My blood pressure is not as high as I expected it might be, based on volume of the sounds in my head. 134/87 is, in fact, relatively close to the “normal” range, if memory serves me correctly.
I frequently hear my blood pumping through my body. The sound is enough to drive me mad. It is not really loud, but its volume is high enough that it intrudes on my thoughts to a degree sufficient to be upsetting to my serenity. As if I have experienced serenity these past many months. Would that I had.
My primary care doctor, the one who abandoned me and the rest of his patients early this year, advised me to take my blood pressure every day and to make a record of the readings. The purpose, he said, was to capture shifts that could give me significant warnings about changes in my health. Dr. Sparkledogma was (and probably still is) a friendly, approachable, very young doctor. I am sure he’s still very young, even nine months after abandoning his patients. By the way, Sparkledogma is not the doctor’s name; I am using an alias to protect our respective privacies.
I do not feel abandoned when a grocery store clerk or a financial advisor or an attorney changes jobs; I might miss them when they go on to greener pastures, but I do not feel a sense of personal betrayal. But that is not so when someone in whom I place the security of my health and well-being moves on. When such people move on to new jobs, I feel let down; as if their assurance that my health is among their highest priorities was misleading, at best, or—more likely—an outright lie. How could they be lured away from tending to me in sickness and in health? How could more money, a less stressful schedule, an opportunity to work closer to home, or more friendly co-workers matter more to them than the health and well-being of someone who is, in the final analysis, a stranger? As I mull this over, it occurs to me that I am paying someone to care. Were those people in a different profession, I might not label them as doctors or nurses; I might label them as—to use a polite term—prostitutes. That is, of course, patently unfair. And it is simply untrue. Isn’t it?
Let’s remove judgment from the assessment. Both roles fill a professed need (the legitimacy of which can be called into question in either case, depending on circumstances). Both roles involve remuneration for service. So, are we all (or most of us, at least) guilty of applying different judgmental standards on the two professions? Social norms are fickle; they are rife with prejudice and bigotry.
This matter of feeling abandoned by a paid professional—who chooses to go in a different direction without the client—reminds me of an Australian series I recently watched on Netflix. The series, called Rake, features a n’er do well libertine barrister who, early on, is astounded when the gorgeous prostitute he has been paying for several years (and about whom he has fantasies that they are truly “in love”) decides to pursue another profession. The barrister is stunned to learn that, for her, the relationship was strictly transactional. She tells him something to the effect that “you paid me to behave in a certain way in your presence and that ‘s what I did…apparently I did it well.” Good doctors behave as if they are caring confidants; their patients are the most important people in the world at the moment the patient is in their presence. Do not get me wrong. This is not a criticism; it is an acknowledgement of their professionalism. That’s what they should do; unless their patients feel a sense of absolute trust, the doctor cannot do everything within the doctor’s power to care for the patient.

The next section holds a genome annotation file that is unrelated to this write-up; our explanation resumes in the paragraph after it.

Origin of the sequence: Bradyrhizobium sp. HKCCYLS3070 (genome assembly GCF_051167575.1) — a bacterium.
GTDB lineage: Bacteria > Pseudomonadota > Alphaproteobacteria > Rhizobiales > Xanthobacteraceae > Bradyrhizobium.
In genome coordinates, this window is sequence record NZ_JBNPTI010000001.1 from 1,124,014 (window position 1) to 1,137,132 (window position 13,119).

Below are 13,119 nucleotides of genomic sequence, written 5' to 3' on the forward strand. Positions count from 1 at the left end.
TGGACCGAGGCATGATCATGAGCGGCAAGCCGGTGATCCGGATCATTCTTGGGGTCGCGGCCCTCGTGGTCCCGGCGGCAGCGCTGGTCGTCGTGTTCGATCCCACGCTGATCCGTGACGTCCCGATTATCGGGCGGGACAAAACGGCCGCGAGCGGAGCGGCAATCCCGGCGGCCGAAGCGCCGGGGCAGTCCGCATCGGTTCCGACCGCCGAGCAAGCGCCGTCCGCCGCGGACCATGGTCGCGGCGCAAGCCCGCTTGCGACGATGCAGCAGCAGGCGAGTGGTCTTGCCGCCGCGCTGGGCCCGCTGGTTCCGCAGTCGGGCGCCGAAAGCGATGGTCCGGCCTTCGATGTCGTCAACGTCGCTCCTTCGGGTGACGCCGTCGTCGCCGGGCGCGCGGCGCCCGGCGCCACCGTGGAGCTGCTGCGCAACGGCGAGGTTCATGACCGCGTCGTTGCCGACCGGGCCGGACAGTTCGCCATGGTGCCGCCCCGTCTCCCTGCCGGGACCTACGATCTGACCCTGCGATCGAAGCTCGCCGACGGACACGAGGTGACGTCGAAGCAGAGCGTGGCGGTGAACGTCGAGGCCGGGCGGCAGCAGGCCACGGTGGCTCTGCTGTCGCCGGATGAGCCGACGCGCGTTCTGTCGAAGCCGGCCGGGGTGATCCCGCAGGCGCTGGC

Speaking of doctors, the doctor who abandoned me has been replaced. I got a call yesterday, letting me know that my annual physical, scheduled for next month, will be with the new doctor (unless, I was told, I wanted someone else). I chose to stick with the new doctor, Dr. Geezerfingle. I think Dr. Geezerfingle, whose first name I did not get during the call, recently moved here from a desolate small town in the midwest. If he is the one I found by searching Google, he has practiced medicine in the same little town for a very long time. I suspect he was lured to the Village by the promise of a slower pace, decent money, and a retirement “vibe.” Yes, I make a lot of assumptions. I could be wrong about Dr. Geezerfingle. He could be a strapping young physician, still wet-behind-the-ears, anxious to make his mark in general medicine with an undeclared specialty in gerontology. But, frankly, I doubt it.
The thumping or pumping sound in my ears has, thankfully, gone almost silent. Some mornings, it seems so loud I feel I might lose my mind. Seriously, some days it is so distracting I feel like stabbing myself in the hand with an icepick just to force my attention elsewhere so the noise will not be so all-consuming. Fortunately, I have been able to avoid icepicks by directly my attention to the keyboard and the screen, though this morning I feel a rather nasty, sharp pain in the middle of the top (opposite the palm) of my right hand. I felt it yesterday afternoon, too, as I was turning a screwdriver, with all the force I could muster, in an effort to remove a long screw from a board that forms the cap of my back deck railing. That’s another story that’s probably almost as interesting as this one. I’ll spare the unfortunates who stumble upon this blog; I won’t write about it.
The time is 7:16 and I am feeling breakfasty. Something simple, probably, but that could change when I see what ingredients beckon me when I enter the kitchen.